Questions and Answers

Where you can ask a steam question, find a steam answer or provide a steam answer

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This page was initiated on 15 June 2003













Date Question Answer
15/06/03 Brian Forster (who had the idea for this page) from Tasmania asks "has anyone had experience with injectors? I have obtained a "Metropolitan" model 3N injector that has 3/8" fittings. The only problem is I am unable to identify the water in, steam in and water out fittings."

"I have had many years experience working with injectors [In the railway world on loco's] but have never actually set one up. I hope someone in the membership can help."

Peter Cowie from Sydney provides this answer:

In the 1998 Steamboater's Handbook, a page from the Metropolitan Catalogue has the following drawing showing the connections

and this table giving the specifications

22/06/03 Brian asks another question:

How do members feel about boiler storage between steam ups? Some folk swear by storing dry whilst others recommend wet storage.  The chemical company in Launceston where I have purchased my boiler treatment [D&M Chemicals] recommend wet storage with adequate chemicals being added to bring the PH to about 10 to 11 and to scavenge the free oxygen in the water. They maintain this is the only way to go. Others say the way is to blow down the boiler whilst it still has a few pounds [oops sorry kilopascals] on the dial. The latent heat in the boiler drying out the remaining moisture. I tried this without success as without removing all the inspection plugs it is impossible to remove all the condensation. I would love to hear other's opinions.

Another Brian replies on 21/08/03:

 I thought I'd add my bit to the 'to treat or not to treat' question in Q & A. Like Brian Forster, I tried to empty my boiler after each run, then tried to get the boiler dry by using latent heat. As the boiler blowdown opening is about 20mm above the bottom tubeplate (VFT boiler), this simply did not work. Blowing air through the blowdown when the boiler was cold made a gurgling noise. Plainly there was still water there. I then faxed every boiler establishment I could find in NSW with my problem and asked for their solution. Hydroguard Services of Unit 2, Gundy St, Gateshead, 2290 (Newcastle) replied within half an hour! (Other replies took weeks, or not at all, and none of the others were very helpful.) Their Hydroguard 484 was delivered within 48 hours, at $30 for 5 litres. They recommend 150ml per 1000L dosage/ or enough to make the gauge glass tea coloured.  I use the latter dosage, which is considerably more than the former, but it will still take me quite a few years to use it all up. Being a total newcomer to steam, I am hesitant to enter this long-running debate, but have found this treatment easy to use and monitor. I blow down a gauge glass full every run, usually near the end, then top the boiler up when cold with the hand feed pump. New treatment is simply added to the hotwell.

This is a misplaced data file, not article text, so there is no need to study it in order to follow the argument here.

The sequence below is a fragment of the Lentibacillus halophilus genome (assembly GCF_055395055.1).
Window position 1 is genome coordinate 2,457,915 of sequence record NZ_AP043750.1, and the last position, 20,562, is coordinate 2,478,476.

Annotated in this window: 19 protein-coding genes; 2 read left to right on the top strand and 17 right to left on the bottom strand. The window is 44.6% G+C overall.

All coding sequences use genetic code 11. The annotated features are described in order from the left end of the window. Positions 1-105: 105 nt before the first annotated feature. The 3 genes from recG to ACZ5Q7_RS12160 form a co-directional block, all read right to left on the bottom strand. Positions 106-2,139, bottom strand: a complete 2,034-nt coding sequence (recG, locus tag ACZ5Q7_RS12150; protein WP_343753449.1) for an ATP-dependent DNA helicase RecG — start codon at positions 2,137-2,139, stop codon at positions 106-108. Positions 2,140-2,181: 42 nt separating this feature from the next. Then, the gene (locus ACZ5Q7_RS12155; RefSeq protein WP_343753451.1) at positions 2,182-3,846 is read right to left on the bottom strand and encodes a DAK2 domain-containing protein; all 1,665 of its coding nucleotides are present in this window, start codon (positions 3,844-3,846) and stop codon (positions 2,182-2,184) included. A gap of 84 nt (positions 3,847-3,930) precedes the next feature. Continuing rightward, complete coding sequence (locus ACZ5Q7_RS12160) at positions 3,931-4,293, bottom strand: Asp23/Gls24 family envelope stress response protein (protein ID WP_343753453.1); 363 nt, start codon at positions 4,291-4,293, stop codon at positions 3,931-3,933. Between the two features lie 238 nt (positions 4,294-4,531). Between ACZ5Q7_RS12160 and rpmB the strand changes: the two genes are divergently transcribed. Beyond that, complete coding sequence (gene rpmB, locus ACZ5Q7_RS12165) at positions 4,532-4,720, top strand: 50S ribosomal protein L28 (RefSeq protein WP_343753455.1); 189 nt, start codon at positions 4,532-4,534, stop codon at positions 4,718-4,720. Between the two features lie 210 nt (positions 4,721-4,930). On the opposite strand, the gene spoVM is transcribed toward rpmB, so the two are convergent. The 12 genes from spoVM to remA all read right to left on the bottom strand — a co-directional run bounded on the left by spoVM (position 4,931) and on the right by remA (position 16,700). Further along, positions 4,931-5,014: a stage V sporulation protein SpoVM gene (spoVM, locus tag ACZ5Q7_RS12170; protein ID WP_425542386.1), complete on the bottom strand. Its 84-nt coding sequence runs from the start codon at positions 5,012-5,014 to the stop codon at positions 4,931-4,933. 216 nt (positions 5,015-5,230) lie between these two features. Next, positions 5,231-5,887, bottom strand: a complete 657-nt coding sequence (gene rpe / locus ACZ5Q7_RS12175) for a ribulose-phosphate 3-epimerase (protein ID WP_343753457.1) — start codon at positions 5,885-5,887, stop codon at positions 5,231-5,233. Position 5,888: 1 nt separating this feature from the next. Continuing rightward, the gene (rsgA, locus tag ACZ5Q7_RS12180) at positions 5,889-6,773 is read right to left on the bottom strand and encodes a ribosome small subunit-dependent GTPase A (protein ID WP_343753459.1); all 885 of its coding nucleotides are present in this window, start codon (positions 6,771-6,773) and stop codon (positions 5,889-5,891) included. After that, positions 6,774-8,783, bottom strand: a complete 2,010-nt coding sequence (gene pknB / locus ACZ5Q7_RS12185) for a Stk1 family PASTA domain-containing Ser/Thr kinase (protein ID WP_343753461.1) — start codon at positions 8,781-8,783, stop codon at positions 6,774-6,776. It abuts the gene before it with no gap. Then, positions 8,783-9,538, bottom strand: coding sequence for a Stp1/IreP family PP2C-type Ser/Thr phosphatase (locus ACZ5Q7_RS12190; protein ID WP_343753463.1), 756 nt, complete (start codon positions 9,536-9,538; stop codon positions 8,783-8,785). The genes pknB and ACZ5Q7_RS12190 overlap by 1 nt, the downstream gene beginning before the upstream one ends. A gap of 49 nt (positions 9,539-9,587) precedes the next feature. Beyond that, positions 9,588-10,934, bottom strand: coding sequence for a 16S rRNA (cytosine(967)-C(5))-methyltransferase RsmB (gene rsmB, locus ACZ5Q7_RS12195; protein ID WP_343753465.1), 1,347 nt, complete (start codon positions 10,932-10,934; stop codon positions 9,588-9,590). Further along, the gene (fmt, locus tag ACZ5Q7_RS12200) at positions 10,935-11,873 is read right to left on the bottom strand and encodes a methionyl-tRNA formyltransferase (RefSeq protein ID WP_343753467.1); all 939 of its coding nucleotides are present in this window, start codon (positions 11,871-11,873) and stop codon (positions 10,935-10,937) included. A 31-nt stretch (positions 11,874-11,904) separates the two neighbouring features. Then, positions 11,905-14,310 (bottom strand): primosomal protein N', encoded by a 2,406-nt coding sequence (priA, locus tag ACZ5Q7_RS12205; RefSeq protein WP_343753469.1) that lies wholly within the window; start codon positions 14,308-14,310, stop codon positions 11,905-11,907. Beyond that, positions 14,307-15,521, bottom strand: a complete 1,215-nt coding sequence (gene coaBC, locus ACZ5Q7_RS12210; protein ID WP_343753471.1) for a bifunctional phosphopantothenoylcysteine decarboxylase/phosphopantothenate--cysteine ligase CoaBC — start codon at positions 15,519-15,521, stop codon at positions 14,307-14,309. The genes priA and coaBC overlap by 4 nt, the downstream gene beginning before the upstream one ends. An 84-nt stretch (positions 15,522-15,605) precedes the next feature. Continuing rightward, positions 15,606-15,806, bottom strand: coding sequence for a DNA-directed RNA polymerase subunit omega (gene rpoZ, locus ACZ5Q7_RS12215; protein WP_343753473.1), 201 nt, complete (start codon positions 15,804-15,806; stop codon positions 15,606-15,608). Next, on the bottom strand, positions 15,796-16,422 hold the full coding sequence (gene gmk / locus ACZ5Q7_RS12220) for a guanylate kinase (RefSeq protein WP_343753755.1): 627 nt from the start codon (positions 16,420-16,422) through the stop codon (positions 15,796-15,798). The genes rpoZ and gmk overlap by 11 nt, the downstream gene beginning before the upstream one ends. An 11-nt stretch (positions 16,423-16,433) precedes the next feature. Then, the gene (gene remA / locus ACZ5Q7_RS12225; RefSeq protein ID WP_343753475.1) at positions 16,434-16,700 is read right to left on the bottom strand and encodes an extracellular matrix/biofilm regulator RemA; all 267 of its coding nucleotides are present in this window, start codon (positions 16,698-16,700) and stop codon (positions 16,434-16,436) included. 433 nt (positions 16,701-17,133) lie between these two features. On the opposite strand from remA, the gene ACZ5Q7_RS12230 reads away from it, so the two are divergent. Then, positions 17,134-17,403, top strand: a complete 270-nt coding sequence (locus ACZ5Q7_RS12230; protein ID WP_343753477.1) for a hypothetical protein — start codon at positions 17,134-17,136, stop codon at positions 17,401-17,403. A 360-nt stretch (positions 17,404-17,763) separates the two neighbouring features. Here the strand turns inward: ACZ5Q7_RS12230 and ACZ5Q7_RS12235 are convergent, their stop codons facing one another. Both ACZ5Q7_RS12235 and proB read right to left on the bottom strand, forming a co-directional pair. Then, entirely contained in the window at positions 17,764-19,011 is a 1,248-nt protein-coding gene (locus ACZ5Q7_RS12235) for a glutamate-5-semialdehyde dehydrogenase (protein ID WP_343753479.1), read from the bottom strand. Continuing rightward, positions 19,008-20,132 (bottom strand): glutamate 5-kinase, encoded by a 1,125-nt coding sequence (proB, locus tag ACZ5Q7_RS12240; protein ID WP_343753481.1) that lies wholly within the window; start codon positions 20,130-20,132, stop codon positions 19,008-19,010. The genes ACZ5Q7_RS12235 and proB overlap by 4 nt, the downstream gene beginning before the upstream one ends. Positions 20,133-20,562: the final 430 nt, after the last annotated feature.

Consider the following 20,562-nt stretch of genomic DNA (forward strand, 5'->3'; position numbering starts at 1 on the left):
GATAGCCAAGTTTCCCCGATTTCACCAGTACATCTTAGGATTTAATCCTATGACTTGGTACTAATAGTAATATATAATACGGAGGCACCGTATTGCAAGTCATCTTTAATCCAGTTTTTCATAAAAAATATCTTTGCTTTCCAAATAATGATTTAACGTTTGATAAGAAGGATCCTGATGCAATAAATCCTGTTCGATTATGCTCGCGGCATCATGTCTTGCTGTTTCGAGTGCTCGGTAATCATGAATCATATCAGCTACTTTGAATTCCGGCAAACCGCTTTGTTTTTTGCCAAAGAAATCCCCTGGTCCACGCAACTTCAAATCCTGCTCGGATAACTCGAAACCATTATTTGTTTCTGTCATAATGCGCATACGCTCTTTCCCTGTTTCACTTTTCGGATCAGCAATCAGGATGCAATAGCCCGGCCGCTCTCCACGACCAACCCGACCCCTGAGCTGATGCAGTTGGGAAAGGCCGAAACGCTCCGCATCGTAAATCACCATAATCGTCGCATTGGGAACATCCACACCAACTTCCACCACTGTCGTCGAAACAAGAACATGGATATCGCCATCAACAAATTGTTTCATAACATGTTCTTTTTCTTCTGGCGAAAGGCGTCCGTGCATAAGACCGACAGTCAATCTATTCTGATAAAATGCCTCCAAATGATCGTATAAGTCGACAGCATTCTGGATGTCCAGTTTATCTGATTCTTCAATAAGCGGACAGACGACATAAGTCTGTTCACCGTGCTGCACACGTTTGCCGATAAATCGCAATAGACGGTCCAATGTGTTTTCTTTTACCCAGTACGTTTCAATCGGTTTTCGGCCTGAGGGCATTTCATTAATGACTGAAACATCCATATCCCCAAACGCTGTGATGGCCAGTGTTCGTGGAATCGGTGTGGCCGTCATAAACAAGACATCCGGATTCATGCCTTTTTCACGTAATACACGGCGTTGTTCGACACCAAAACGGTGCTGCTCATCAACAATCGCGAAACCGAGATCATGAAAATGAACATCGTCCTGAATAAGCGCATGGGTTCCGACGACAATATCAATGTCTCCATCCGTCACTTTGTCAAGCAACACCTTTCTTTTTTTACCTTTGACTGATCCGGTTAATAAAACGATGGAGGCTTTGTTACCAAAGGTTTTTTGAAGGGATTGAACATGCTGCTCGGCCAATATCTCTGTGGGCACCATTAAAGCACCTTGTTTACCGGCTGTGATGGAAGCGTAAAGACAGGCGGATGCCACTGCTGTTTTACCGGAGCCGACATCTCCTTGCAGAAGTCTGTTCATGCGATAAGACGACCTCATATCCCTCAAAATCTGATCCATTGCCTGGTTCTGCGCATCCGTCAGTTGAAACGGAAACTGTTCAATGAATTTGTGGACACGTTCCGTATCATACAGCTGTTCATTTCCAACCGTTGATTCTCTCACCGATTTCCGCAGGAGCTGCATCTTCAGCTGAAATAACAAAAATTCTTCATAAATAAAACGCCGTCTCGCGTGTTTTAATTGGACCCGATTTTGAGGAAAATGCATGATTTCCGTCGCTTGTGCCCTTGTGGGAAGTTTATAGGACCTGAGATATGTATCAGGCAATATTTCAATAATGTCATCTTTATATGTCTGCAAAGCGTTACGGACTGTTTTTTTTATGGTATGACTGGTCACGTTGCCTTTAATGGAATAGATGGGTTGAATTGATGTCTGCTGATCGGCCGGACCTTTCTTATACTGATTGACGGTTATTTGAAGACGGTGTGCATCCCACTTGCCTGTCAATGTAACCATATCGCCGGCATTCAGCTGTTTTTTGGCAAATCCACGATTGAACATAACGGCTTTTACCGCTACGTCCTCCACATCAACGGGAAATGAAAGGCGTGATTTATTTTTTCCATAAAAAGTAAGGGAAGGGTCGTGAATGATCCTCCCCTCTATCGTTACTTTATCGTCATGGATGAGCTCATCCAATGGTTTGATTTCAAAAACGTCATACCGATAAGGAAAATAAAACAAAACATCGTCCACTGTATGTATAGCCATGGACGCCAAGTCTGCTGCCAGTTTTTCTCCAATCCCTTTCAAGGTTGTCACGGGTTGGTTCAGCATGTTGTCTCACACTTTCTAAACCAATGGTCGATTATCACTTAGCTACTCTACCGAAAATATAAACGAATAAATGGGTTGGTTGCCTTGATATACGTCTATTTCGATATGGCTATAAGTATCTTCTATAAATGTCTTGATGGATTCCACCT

Hoping this is of some help,


Brian Jones

I have finished an Elliot Bay triple and am in the process of lagging the engine with Australian Cedar (a timber similar in appearance to mahogany). I am interested to find out the traditional finish for timber lagging on a steam engine considering the issues of heat, oil, water etc. The timber lagging does come into contact with the cylinder head for about 1/4" at either end of the vertically placed 1 1/2" wide strips. Suggestions so far are shellac, linseed oil and varnish. I look forward to hearing the views of others


Peter Cowie

Brian Forster from Tasmania replies:

My little engine is timber lagged with Tassie Oak which I subsequently stained darker, this I cut into strips about 15mm by 12mm by about 100mm long. I put insulation material behind the strips before fixing brass bands to hold it all together. The trick is to be able to hold the insulation in place then the strips whilst bolting up the bands. I used masking tape and the whole lot went together fine. I have finished the timber with marine varnish and after many steam ups now, it shows no sign of discoloration, this includes the ends where as you say they do come into contact with the cylinder head. Likewise I have done the same to my boiler, insulation followed by timber strips and brass bands. The timber here has shown some heat marks where it contacts the outlets but certainly nothing to worry about. It is quite amazing the heat timber will take, and dont forget after all this is the old fashioned way of lagging boilers. Hope this helps.


Cheers from Tassie. Brian. 



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